NABOKV-L post 0002585, Thu, 27 Nov 1997 16:57:38 -0800

Re: Pasternak's "Lara" and KGB (fwd)
From: Dolinin <>

>>Nabokov --
>>who really never cared much for Pasternak either as a poet or a writer,
>>or, for that matter, as an anointed heir to Mayakovsky in the 1930s --

Nabokov's distaste for *Doctor Zhivago* (shared by most of the emigre
writers of the first wave including those who, like Odoevtseva, were not,
to put it mildly, among Nabokov's friends and literary allies) should not
overshadow his highly complex and ambiguous feelings toward Pasternak's
persona, early prose, and poetry. It seems that for Nabokov, Pasternak was
always a haunting, disturbing presence and his fluctuating, contradictory
views of Pasternak's poetry betray something not unlike the notorious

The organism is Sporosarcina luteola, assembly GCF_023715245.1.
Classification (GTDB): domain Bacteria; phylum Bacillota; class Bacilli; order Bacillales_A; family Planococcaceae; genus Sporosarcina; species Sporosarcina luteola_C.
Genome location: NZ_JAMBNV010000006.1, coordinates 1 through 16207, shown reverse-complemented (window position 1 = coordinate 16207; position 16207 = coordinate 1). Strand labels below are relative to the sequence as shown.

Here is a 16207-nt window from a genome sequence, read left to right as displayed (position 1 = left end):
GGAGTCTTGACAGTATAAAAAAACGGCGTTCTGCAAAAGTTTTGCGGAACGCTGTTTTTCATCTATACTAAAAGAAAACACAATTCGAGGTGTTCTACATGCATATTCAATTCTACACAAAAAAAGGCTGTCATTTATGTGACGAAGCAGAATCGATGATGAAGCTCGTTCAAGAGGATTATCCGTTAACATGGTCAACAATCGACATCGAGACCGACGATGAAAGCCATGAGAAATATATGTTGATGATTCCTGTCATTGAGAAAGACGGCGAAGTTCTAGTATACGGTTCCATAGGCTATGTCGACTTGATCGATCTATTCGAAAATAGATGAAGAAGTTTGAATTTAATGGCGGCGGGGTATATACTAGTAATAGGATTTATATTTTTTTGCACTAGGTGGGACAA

"anxiety of influence." Along with some jibes in newspaper reviews, there
is ample evidence of lifelong interest, respect and even enchantment.
In"Torpid Smoke," for example, the favorite books of the protagonist (a
precursor of Fyodor) include Pasternak's "Sestra moia zhizn'" together with
Sirin's *Zashchita Luzhina*. Discussing an anthology of contemporary
Russian poetry with James Laughlin, Nabokov wrote: "Yes, Pasternak is a
real permanent poet; <...> By far the best poets of recent times are
Pasternak and Khodasevich: a collection of Russian modern poems ought to be
based, I think, on the work of these two." Nabokov's own poems of the
1940's, as Adamovich was the first to notice, have numerous echoes of
Pasternak; see, for instance, his wonderful "K kn. S. M. Kachurinu" that
responds to (and quotes) Pasternak's "Volny."
At any rate, the issue has been too poorly studied to jump to any

Alexander Dolinin